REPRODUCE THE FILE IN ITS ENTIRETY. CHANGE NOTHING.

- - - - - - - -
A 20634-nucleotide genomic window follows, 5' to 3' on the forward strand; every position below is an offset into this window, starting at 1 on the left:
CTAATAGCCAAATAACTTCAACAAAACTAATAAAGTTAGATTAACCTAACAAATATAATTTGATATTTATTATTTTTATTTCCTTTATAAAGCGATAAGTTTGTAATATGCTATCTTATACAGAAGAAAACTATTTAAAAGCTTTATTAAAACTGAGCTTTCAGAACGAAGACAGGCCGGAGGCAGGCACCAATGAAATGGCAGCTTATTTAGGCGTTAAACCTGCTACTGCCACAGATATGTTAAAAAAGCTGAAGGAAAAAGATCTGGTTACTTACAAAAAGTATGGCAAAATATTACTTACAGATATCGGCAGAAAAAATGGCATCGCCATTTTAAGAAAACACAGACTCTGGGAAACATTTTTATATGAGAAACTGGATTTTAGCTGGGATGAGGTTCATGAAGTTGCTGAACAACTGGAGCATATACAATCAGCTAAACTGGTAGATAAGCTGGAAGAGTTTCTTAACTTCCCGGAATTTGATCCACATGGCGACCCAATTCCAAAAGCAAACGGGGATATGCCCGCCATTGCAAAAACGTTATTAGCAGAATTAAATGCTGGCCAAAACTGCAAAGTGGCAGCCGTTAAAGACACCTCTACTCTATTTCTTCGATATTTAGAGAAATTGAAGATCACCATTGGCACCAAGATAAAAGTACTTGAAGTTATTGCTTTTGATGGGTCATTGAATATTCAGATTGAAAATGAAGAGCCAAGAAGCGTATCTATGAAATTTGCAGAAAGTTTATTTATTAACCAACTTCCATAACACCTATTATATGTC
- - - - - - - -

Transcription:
A 20634-nucleotide genomic window follows, 5' to 3' on the forward strand; every position below is an offset into this window, starting at 1 on the left:
CTAATAGCCAAATAACTTCAACAAAACTAATAAAGTTAGATTAACCTAACAAATATAATTTGATATTTATTATTTTTATTTCCTTTATAAAGCGATAAGTTTGTAATATGCTATCTTATACAGAAGAAAACTATTTAAAAGCTTTATTAAAACTGAGCTTTCAGAACGAAGACAGGCCGGAGGCAGGCACCAATGAAATGGCAGCTTATTTAGGCGTTAAACCTGCTACTGCCACAGATATGTTAAAAAAGCTGAAGGAAAAAGATCTGGTTACTTACAAAAAGTATGGCAAAATATTACTTACAGATATCGGCAGAAAAAATGGCATCGCCATTTTAAGAAAACACAGACTCTGGGAAACATTTTTATATGAGAAACTGGATTTTAGCTGGGATGAGGTTCATGAAGTTGCTGAACAACTGGAGCATATACAATCAGCTAAACTGGTAGATAAGCTGGAAGAGTTTCTTAACTTCCCGGAATTTGATCCACATGGCGACCCAATTCCAAAAGCAAACGGGGATATGCCCGCCATTGCAAAAACGTTATTAGCAGAATTAAATGCTGGCCAAAACTGCAAAGTGGCAGCCGTTAAAGACACCTCTACTCTATTTCTTCGATATTTAGAGAAATTGAAGATCACCATTGGCACCAAGATAAAAGTACTTGAAGTTATTGCTTTTGATGGGTCATTGAATATTCAGATTGAAAATGAAGAGCCAAGAAGCGTATCTATGAAATTTGCAGAAAGTTTATTTATTAACCAACTTCCATAACACCTATTATATGTC